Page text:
Mitchell Van Homrigh and Edited for online by Joshua Bristow
The Queensland Institute for Medical Research has found exciting new results for Immunotherapy in a new trial that may help patients suffering from brain cancer.
The trial began in 2010 and has been assisting patients with recurring Glioblastoma, an aggressive strand of malignant brain tumor.
Patients with this disease have an average life expectancy of six months.
Immunotherapy involves modifying the sufferers T Cells in a laboratory and then placing them back in their body.
Study leader Dr Rajiv Kahanna says that currently the disease is treated with radio chemotherapy.
“You go and make a surgical incision and then you take the tumor out and you treat it with radio chemotherapy,” he said.
But the majority of patients relapse once the tumor is treated with a significant reduction in life expectancy.
Dr Kahanna says it is hoped the trial will change this.
“What we’ve been doing is in this trial is trying to use the patient’s own system, basically we take the white blood cells out from the patient’s body bring it into the laboratory retrain these cells and grow them in the test tube then take it back to the patient.”
These patients then receive up to six treatments and are monitored throughout.
QIMR Berghofer Medical Research Institute group leader Professor Andrew Boyd says this process can also be applied to preventing different diseases and working in tandem with other treatments.
“This sort of treatment does provide one potential arm of combined therapy that may eventually seriously modify the course of a brain tumor,” Professor Boyd said.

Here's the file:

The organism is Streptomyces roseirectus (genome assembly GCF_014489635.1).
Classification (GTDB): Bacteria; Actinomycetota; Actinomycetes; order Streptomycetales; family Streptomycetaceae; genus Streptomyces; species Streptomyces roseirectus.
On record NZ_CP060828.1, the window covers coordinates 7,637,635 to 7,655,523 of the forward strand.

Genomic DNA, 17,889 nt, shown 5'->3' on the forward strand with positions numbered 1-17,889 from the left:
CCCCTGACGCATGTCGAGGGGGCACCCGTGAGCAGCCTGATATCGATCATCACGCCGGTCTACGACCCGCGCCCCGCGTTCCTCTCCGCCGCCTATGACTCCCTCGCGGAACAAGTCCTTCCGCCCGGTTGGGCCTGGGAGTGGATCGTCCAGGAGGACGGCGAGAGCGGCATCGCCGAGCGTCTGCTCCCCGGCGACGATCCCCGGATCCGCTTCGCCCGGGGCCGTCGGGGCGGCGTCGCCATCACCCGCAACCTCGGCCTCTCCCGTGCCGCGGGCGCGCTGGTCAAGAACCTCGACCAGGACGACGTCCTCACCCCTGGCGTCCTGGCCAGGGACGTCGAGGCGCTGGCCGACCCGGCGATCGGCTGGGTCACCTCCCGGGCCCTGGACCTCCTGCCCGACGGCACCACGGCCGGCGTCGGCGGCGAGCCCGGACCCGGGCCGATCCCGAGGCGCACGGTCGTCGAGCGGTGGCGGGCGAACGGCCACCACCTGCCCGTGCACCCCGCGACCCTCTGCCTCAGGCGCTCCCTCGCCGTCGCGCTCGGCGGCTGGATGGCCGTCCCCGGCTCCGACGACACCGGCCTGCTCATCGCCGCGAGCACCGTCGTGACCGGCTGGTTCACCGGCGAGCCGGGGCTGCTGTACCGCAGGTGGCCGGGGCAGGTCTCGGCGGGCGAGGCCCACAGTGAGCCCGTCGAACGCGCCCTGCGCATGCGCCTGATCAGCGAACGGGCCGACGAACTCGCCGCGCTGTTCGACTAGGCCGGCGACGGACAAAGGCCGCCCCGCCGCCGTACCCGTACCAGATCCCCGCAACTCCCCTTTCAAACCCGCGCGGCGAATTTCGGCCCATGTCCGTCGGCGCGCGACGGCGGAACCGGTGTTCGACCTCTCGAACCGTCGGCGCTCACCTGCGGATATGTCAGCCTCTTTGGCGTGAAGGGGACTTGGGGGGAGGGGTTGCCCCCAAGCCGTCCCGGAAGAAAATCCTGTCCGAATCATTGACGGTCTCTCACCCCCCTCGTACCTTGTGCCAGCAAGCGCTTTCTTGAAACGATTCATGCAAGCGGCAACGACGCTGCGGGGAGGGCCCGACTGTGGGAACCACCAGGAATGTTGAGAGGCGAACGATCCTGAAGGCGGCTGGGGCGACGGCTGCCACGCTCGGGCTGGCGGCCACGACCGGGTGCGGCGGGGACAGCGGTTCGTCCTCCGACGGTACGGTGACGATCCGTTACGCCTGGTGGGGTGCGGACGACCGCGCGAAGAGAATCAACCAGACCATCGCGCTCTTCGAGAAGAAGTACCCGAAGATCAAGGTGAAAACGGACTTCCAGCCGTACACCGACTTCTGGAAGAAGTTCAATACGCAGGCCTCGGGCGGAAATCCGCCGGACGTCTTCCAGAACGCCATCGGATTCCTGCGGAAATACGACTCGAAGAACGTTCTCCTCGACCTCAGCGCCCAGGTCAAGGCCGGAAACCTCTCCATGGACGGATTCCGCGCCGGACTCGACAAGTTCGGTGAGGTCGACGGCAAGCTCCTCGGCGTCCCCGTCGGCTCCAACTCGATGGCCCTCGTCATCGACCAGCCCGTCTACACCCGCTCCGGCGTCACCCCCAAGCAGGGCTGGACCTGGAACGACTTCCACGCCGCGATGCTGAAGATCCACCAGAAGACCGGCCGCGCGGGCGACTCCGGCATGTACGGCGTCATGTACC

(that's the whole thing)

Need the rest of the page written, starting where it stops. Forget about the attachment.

Dr Kahanna agrees that while these are exciting prospects in cancer research they will have to be used in conjunction with other treatments.
“Treatments like chemotherapy and radiotherapy; they will never replace these treatments because we need to prove without doubt that you can actually replace one and then put another one in that place.”
One of the most exciting prospects is the lack of side effects from this procedure compared to radiotherapy
Queensland University of Technology Radiotherapy and Oncology lecturer Pete Bridge, knows the side effects associated with these procedures.
“The downside to radiation is that it will increase the chance of another malignancy occurring so if people are exposed to radiation they increase their chance of getting cancer,” Mr Bridge said.
“So we have to be very careful and balance up whether the risk of this person getting cancer later in life is outweighed by the benefit of treating them effectively with radiation.”